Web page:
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Have you ever wanted a speaker that could stream it’s own music? What about one that’s connected to Spotify, Google Music and SoundCloud? AirPlay support sound good? In this project I’ll show you how to get just that with an old speaker and a Raspberry Pi.

You’ll need basic electronics skills Beginner's Electronics: 10 Skills You Need to Know Beginner's Electronics: 10 Skills You Need to Know Many of us have never even touched a soldering iron - but making things can incredibly rewarding. Here's ten of the most basic DIY electronics skills to help you get started. Read More but otherwise it’s really easy to make.

We’ve said it time and time again at MakeUseOf. Raspberry Pis are awesome. I’ve made one into a media centre The Easiest Raspberry Pi Media Centre, With RasPlex The Easiest Raspberry Pi Media Centre, With RasPlex Read More , Christian turned his into a wireless printer Make Your Own Wireless Printer With A Raspberry Pi Make Your Own Wireless Printer With A Raspberry Pi Fewer cables, flexibility about where you can put your printer – wireless printing is a win-win. Unless you have an older printer. Raspberry Pi to the rescue! Read More and James used his to browse the Internet anonymously Build Your Own: Safeplug (Tor Proxy Box) Build Your Own: Safeplug (Tor Proxy Box) Why pay $50 for a Tor proxy box when you can make your own with a Raspberry Pi and USB WiFi dongle? Read More . This project is my favourite by far.

Step 1: What You Need

For this project you need a Raspberry Pi; preferably a B+ The Raspberry Pi B+ Is Here. What's Changed? The Raspberry Pi B+ Is Here. What's Changed? Read More but any model will do with a USB wireless dongle, a Micro USB power cable, a case and a MicroSD Card. I used this kit from Amazon.

You also need an old speaker. I used a Vantage guitar speaker with a built in amplifier that I had lying around. You can pick up similar models for about $50 but any old speaker should work. The Raspberry Pi’s sound output isn’t great so if the speakers don’t have a built in amplifier like mine did, you’ll need to add one to your Pi. I like this one from HiFiBerry although it doesn’t support the B+ yet.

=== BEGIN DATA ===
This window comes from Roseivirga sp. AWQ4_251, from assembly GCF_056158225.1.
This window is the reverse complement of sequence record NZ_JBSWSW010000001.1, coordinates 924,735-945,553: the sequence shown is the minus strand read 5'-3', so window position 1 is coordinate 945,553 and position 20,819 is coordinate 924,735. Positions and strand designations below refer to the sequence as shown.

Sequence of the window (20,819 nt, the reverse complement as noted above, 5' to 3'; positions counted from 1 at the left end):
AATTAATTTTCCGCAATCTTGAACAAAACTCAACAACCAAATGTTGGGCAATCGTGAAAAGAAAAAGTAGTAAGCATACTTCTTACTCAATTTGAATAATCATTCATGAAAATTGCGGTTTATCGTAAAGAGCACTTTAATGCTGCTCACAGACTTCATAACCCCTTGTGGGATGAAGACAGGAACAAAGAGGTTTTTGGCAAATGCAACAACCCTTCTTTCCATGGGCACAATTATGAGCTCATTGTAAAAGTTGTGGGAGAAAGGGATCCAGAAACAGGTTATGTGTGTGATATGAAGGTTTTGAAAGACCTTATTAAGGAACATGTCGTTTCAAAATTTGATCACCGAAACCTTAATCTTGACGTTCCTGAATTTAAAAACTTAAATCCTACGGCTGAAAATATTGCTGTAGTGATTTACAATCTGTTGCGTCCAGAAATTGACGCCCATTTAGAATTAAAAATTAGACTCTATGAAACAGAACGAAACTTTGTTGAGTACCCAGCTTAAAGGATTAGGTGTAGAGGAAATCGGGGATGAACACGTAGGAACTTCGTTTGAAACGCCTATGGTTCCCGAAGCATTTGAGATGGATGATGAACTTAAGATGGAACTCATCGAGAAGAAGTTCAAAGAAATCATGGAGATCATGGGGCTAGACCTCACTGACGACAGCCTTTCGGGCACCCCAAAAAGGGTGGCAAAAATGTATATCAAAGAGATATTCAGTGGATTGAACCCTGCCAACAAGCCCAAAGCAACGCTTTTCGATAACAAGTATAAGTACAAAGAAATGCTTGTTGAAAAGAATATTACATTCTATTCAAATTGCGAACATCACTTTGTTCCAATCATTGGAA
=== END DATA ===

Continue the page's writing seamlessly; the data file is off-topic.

You’ll also need:

  • An aux cable
  • A two-plug socket
  • A plug
  • Two metres of three-core cable
  • Insulating tape or heat shrink
  • Heavy duty mounting tape
  • Solder and a soldering iron
  • Various screwdrivers
  • Wire strippers
  • Clippers

Step 2: Flashing The Pi

Before starting with the build, it’s important to get the Raspberry Pi working properly. For this project I’m using Wouter van Wijk’s Pi MusicBox operating system.

Download and extract the .zip file from Wouter’s site.

There are many ways to flash — or install a disk image — on an SDCard for a Raspberry Pi. The GUI interfaces are easier but aren’t as surefire as doing it yourself via the command line. The Embedded Linux Wiki has a full guide on the different methods available for each platform. Follow the steps they provide. If one method doesn’t work, try another.

Once the MicroSD card is flashed, use Windows Explorer or Finder to navigate to the config folder and open settings.ini in a text editor.

Under Network Settings enter your WiFi details and save the file. You can also name your speaker; the default name is MusicBox but I called mine TheAmp. My first choice, TheAwesomeAmp was too long.

It’s possible to configure everything now but it’s easier to do it through the web interface.

Step 3: Configuring Pi MusicBox

Insert the MicroSD card into the Pi. Put some headphones in the audio-out port and connect it to the power. Wait about 90 seconds for it to fully boot up.